Of course, I also think that current law on how long "The Estate of [fill in long dead celebrity here]" can maintain control over images used untold numbers of times and the world over is ridiculous, too.  One example being Marilyn Monroe's estate.   She's been dead longer than I've been alive, in excess of 50 years, and they still maintain control over a great deal of her images (if one wishes to use them legally, and I'm presuming one does).  These, and other, items that were subject to copyright for commercial use need to be passing into the public domain much more rapidly than they might have been when books, magazines, and newspapers were the primary method of reuse of images.  I don't think that people who've been paid, and often generously paid, for the creation of a work that is as easily reproducible as a digital image should have the right to control it "semi-perpetually" after it's been published for non-commercial uses.

 

But, with the advent of the computer age, a very great deal of law has fallen farther and farther and farther behind in regulating the things that actually need to be regulated and much of the regulation is based on paradigms that ceased to exist in any meaningful sense decades ago.  That's no way to have functioning law in any arena.


Brian  AKA  Bri the Tech Guy (website in my user profile) - Windows 10 Home, 64-Bit, Version 1803, Build 17134 

     . . . the presumption of innocence, while essential in the legal realm, does not mean the elimination of common sense outside it.  The willing suspension of disbelief has its limits, or should.

    ~ Ruth Marcus,  November 10, 2017, in Washington Post article, Bannon is right: It’s no coincidence The Post broke the Moore story


 

 

 

              

 


#13 Chris Cosgrove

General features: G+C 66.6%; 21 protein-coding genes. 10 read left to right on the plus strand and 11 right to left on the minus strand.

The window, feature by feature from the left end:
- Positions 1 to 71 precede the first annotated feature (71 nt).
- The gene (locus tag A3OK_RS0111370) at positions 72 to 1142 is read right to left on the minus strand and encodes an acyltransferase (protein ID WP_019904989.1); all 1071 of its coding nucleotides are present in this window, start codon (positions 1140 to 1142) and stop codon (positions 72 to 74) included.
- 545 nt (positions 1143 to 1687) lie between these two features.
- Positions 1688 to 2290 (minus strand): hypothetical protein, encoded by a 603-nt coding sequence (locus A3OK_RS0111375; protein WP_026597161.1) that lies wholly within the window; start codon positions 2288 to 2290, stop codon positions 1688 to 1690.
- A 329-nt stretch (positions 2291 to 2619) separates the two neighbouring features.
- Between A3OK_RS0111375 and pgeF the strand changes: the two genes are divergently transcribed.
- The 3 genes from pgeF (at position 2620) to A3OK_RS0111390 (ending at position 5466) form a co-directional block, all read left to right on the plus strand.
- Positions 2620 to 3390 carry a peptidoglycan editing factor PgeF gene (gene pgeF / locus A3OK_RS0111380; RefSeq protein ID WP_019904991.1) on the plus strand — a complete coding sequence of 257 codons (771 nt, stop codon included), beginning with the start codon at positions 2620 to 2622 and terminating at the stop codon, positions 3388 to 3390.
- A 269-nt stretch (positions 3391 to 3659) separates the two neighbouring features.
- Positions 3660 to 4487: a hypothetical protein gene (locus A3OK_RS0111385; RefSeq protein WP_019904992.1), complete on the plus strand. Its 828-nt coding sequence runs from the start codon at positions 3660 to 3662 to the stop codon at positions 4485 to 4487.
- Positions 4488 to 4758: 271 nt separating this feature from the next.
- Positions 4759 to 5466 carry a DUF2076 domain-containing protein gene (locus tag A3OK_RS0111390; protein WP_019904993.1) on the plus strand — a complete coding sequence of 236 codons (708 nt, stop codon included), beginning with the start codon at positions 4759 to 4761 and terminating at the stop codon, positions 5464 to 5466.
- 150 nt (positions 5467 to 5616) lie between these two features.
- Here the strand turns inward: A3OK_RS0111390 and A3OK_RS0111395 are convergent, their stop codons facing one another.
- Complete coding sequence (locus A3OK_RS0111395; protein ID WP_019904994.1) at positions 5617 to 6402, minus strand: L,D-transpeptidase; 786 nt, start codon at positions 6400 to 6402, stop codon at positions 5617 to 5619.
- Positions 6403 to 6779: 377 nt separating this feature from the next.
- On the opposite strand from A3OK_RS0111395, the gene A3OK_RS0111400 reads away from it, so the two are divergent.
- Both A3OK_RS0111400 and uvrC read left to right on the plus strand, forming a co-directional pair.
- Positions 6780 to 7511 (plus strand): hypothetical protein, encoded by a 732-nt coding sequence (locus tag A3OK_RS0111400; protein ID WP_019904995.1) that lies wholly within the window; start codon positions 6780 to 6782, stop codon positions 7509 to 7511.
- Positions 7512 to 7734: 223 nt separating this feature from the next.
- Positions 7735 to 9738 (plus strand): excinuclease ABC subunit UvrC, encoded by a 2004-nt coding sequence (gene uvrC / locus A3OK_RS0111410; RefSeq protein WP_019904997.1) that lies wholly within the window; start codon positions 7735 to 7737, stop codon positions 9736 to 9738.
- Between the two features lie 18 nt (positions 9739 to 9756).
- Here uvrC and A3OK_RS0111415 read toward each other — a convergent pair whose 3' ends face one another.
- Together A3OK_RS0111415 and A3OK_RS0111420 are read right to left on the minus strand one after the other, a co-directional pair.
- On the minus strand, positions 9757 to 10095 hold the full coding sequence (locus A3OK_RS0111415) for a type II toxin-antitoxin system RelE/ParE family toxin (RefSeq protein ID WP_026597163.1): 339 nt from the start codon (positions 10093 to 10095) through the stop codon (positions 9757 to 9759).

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Posted 13 August 2018 - 07:02 PM

Let me start from the position that I have considerable sympthy for the stance taken by this professional German photographer, ie he makes his living from it. As a fairly enthusiastic amateur photographer quite a few of my photos have now been published, both on line and on paper, and all I ask is a credit --'Photo by Chris Cosgrove' - or similar.

 

It is explained in the report in 'The Register' that it would have been trivial for the school's administrators to have contacted Herr Renckhoff and if they had he would almost certainly have said 'Yes, so long as I get a credit'. He had no problem with the child using it as part of a project, this would surely have come under fair use for education in any case, but it was the fact that the school published it on their public facing web-site without even doing him the courtesy of asking that upset him.

 

Over and above that, the amount he sought in damages was trivial. €400 equals $US 465 at today's rates (as per Google). And he didn't take the case straight to the European Court of Justice. The ECJ is equivalent to the Supreme Court in the USA, and nobody wanders in there and says 'Do you think you could hear my case, please ?'. I have no proof of this, it isn't covered in the article, but it is believed that he started with a routine lawyer's letter to which apparently Land Nordrhin-Westfalen said 'On bike, offsky' or words to that effect.

 

Yes, I agree, it is exceedingly easy to copy almost anything off the web, but that fact does not necessarily make the act right or indeed legal. The provisions of the Berne Convention exist and are still valid and enforceable if you are willing to make the effort. It is time that more creators of artistic works (very widely defined) stood up and argued for this position.

 

It may be that various jusrisdictions have tried to extend the period of copyright to ridiculous lengths. My own opinion is that the lifetime of the creator would be sufficient, or say 50 years in the case of a company that claims the copyright.

 

Chris Cosgrove


Edited by Chris Cosgrove, 13 August 2018 - 07:03 PM.

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#14 britechguy

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Posted 13 August 2018 - 08:09 PM

Chris,

 

           Take the following as a statement coming from my personal perspective as someone who has worked in the public school system, not as an attack on what you've said, which was, in part, "it would have been trivial for the school's administrators to have contacted Herr Renckhoff and if they had he would almost certainly have said 'Yes, so long as I get a credit'."